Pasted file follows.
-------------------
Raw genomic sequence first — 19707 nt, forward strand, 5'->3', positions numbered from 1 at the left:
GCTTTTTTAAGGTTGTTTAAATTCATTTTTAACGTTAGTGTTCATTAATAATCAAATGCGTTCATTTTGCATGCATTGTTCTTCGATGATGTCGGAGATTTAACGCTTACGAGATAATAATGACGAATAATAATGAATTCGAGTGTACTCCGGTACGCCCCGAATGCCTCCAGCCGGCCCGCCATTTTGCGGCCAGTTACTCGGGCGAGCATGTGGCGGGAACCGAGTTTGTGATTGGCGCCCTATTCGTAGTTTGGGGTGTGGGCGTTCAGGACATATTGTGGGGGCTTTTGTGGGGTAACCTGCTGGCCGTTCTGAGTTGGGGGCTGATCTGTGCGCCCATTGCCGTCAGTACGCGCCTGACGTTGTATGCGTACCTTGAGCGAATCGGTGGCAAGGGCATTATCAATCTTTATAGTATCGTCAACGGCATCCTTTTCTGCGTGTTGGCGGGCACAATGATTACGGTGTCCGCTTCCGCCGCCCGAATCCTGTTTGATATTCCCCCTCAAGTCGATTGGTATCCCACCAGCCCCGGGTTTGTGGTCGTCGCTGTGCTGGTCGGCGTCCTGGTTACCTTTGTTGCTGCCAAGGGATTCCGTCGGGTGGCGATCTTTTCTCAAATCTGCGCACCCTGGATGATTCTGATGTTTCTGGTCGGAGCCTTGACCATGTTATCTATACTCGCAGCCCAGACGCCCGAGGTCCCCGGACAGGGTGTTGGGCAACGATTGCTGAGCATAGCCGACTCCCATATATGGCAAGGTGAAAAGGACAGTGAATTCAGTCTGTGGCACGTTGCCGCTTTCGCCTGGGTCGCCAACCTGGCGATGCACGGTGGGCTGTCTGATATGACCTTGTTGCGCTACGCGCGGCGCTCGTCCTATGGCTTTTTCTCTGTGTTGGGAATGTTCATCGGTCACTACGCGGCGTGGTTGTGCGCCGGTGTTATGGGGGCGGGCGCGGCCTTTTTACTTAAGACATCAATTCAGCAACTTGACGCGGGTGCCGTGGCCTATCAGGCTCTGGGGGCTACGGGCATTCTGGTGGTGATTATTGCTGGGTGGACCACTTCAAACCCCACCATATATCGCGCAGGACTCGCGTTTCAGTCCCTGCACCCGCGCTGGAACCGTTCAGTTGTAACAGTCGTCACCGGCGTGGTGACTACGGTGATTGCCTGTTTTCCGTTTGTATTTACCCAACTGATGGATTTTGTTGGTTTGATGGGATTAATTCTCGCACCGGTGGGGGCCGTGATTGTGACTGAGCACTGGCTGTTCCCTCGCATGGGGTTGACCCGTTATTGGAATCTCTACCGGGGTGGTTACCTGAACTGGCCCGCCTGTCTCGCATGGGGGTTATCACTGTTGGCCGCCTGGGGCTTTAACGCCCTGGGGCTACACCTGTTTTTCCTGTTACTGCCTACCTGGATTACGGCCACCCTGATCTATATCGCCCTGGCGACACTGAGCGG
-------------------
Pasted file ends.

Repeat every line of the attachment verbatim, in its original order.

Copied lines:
Raw genomic sequence first — 19707 nt, forward strand, 5'->3', positions numbered from 1 at the left:
GCTTTTTTAAGGTTGTTTAAATTCATTTTTAACGTTAGTGTTCATTAATAATCAAATGCGTTCATTTTGCATGCATTGTTCTTCGATGATGTCGGAGATTTAACGCTTACGAGATAATAATGACGAATAATAATGAATTCGAGTGTACTCCGGTACGCCCCGAATGCCTCCAGCCGGCCCGCCATTTTGCGGCCAGTTACTCGGGCGAGCATGTGGCGGGAACCGAGTTTGTGATTGGCGCCCTATTCGTAGTTTGGGGTGTGGGCGTTCAGGACATATTGTGGGGGCTTTTGTGGGGTAACCTGCTGGCCGTTCTGAGTTGGGGGCTGATCTGTGCGCCCATTGCCGTCAGTACGCGCCTGACGTTGTATGCGTACCTTGAGCGAATCGGTGGCAAGGGCATTATCAATCTTTATAGTATCGTCAACGGCATCCTTTTCTGCGTGTTGGCGGGCACAATGATTACGGTGTCCGCTTCCGCCGCCCGAATCCTGTTTGATATTCCCCCTCAAGTCGATTGGTATCCCACCAGCCCCGGGTTTGTGGTCGTCGCTGTGCTGGTCGGCGTCCTGGTTACCTTTGTTGCTGCCAAGGGATTCCGTCGGGTGGCGATCTTTTCTCAAATCTGCGCACCCTGGATGATTCTGATGTTTCTGGTCGGAGCCTTGACCATGTTATCTATACTCGCAGCCCAGACGCCCGAGGTCCCCGGACAGGGTGTTGGGCAACGATTGCTGAGCATAGCCGACTCCCATATATGGCAAGGTGAAAAGGACAGTGAATTCAGTCTGTGGCACGTTGCCGCTTTCGCCTGGGTCGCCAACCTGGCGATGCACGGTGGGCTGTCTGATATGACCTTGTTGCGCTACGCGCGGCGCTCGTCCTATGGCTTTTTCTCTGTGTTGGGAATGTTCATCGGTCACTACGCGGCGTGGTTGTGCGCCGGTGTTATGGGGGCGGGCGCGGCCTTTTTACTTAAGACATCAATTCAGCAACTTGACGCGGGTGCCGTGGCCTATCAGGCTCTGGGGGCTACGGGCATTCTGGTGGTGATTATTGCTGGGTGGACCACTTCAAACCCCACCATATATCGCGCAGGACTCGCGTTTCAGTCCCTGCACCCGCGCTGGAACCGTTCAGTTGTAACAGTCGTCACCGGCGTGGTGACTACGGTGATTGCCTGTTTTCCGTTTGTATTTACCCAACTGATGGATTTTGTTGGTTTGATGGGATTAATTCTCGCACCGGTGGGGGCCGTGATTGTGACTGAGCACTGGCTGTTCCCTCGCATGGGGTTGACCCGTTATTGGAATCTCTACCGGGGTGGTTACCTGAACTGGCCCGCCTGTCTCGCATGGGGGTTATCACTGTTGGCCGCCTGGGGCTTTAACGCCCTGGGGCTACACCTGTTTTTCCTGTTACTGCCTACCTGGATTACGGCCACCCTGATCTATATCGCCCTGGCGACACTGAGCGG